Volume:4, Issue: 3

Dec. 15, 2012

A Letter to the Readers
Tsyrlina-Spady, Tatyana [about]

Dear friends, colleagues, faithful readers, and new visitors to our website:

I am happy to inform you that the journal is steadily growing, and the number of those who is curious about Russian and American educational heritage and present day issues is over 25,000 which is an achievement by itself. Though we have a few “blank spots” on the map – in parts of South America and Africa – but 114 countries send us readers which keeps our hopes high and helps to create meaningful plans for the future.

At the risk of sounding too enthusiastic, I still believe that this journal issue is very special in terms of its emotional strength, quality of articles, expertise of authors, and the overall importance of the topic. You would be wrong to conclude that we are going to discuss Russian school reforms, new State Educational Standards, or Unified State Exams, though we do not deny their significance. In contrast, we are trying to touch upon deep and subtle layers of character formation and moral education of our youth, allude to the mystery of human nature, and present the topic which was for a long time avoided in Russian society, and until recently, never discussed in Russian schools. I am sure, you got the clue – we are talking about the Holocaust and Holocaust education, about the attempts not only to realize the reasons, which led to the Catastrophe of the Jewish people, but also to show how timely it is to study the Holocaust in schools and colleges to prevent new genocide. It is pivotal for all of us, but first and most, for teachers and parents, if we truly love our country and our children, and if we really want to develop a new generation of young men and women who are aware of their history, capable to feel “other people’s” pain and live outside the box, embracing life and the world in all of its multiethnic and multicultural diversity.

In the early 1960s, a wonderful young Russian poet Yevgeny Yevtushenko wrote “Babi Yar,” and another outstanding Russian – Dmitri Shostakovich – composed “Symphony #13” devoted to the “Babi Yar” tragedy (in detail see: Gorskikh). It triggered a conversation about the Holocaust in Russian society but it took another forty years and a number of efforts from national and international leaders, public figures, and educators to officially admit the necessity of discussing this subject in Russian schools and, at least, briefly mention it in history textbooks. Of course, we are only at the beginning of the process to reach the minds of all educators on this topic – there is still much more left to do; this is why it is especially important to share the success of different Russian schools – in Yekaterinburg (see: Babich, Koryakova and Arkhipova), in Saratov (Sergeeva and Churkina); and what is more – in training and retraining Russian teachers (Kamenchuk and Listvina; Gorskikh). We can only hope that due to the efforts of clever and caring teachers the Holocaust education will be always present in schools and will never be treated as a reason for putting together just another patriotic show.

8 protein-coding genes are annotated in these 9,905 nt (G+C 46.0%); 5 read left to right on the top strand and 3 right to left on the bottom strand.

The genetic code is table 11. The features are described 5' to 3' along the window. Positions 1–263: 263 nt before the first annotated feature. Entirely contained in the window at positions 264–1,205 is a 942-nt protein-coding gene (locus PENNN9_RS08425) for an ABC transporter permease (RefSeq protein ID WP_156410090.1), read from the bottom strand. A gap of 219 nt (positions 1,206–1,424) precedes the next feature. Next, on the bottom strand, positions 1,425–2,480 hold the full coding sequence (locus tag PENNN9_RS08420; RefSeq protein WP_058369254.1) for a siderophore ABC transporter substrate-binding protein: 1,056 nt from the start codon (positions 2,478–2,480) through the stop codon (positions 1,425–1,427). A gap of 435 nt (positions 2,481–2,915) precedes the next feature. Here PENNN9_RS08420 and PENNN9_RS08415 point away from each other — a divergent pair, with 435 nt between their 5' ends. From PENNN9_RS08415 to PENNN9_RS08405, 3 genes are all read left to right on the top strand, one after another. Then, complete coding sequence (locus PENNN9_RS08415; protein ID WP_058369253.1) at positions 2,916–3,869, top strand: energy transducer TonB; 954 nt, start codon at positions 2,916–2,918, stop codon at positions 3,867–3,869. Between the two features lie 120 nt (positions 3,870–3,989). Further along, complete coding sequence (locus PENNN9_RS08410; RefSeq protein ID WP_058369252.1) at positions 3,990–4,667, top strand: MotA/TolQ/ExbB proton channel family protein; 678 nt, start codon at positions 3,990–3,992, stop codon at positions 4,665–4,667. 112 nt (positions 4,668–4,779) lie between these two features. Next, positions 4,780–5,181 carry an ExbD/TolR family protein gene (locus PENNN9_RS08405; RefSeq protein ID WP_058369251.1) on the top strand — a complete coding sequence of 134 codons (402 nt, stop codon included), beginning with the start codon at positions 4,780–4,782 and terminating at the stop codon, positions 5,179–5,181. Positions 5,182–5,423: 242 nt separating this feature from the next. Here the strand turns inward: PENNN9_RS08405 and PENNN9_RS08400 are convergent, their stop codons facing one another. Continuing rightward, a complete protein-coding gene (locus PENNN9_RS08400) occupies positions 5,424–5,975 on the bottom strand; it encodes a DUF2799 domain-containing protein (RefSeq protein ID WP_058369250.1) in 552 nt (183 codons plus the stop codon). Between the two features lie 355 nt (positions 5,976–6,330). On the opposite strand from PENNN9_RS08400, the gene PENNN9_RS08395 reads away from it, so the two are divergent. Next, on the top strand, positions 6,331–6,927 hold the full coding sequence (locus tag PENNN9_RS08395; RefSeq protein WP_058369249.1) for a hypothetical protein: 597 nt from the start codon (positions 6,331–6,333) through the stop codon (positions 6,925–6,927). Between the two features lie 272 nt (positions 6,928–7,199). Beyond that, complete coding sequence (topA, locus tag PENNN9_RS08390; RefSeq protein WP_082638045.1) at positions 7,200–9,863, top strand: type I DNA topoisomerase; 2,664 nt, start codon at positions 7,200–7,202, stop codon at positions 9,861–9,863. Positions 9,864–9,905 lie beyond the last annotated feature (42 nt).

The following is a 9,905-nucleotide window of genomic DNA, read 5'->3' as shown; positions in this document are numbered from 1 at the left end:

Still, there are some valid reasons why the contribution of American authors to this issue is more profound and diverse in its topics and content – the Holocaust has been given more attention in the United States although there is always room for improvement. In this journal issue you will find a wide range of different articles on the Holocaust and Holocaust education – from deep insights about the roots of evil and mystery of goodness in connection with the rescue of Jews during the Catastrophe (Hubert Locke), attempts based on Tolstoy’s wisdom to formulate ways of “reading history” (William Roden), to theoretically sufficient, inspiring, and practice-oriented papers presented by two history schoolteachers who are currently pursuing their doctorate studies at Seattle Pacific University (Kimberly Jensen; Eric Boyer); as well as a challenging description of a personal Holocaust-teaching  experience at one small Washington-based Jewish school (N. Adler) and another interesting example from a private school in the state of California (M. Pierson and K. Mareska).

I would also like to single out a short article written in a very confessional way by Ilana Kennedy, director of education from a unique nonprofit – Washington State Holocaust Education Resource Center in Seattle. In a quiet and simple manner she talks about extremely important issues and activities provided by the Center that help to enlighten thousands of Washington state teachers with the content and methods of teaching the Holocaust.

And, finally, as usual, there comes one more sophisticated paper of our regular contributor to the section “History of Russian Education,” famous Russian scholar Mikhail V. Boguslavsky. This time he introduces Western readers to another unknown but brilliant Russian educator of the 20th century and author of the “Declaration of Children’s Rights” Konstantin Ventsel.

That’s about all I planned to say, and now, please go ahead and start reading. The editorial board is looking forward to receiving your feedback and comments.

Always yours,
Tatyana Tsyrlina-Spady
Editor-in-Chief
tsyrlina@aol.com

 

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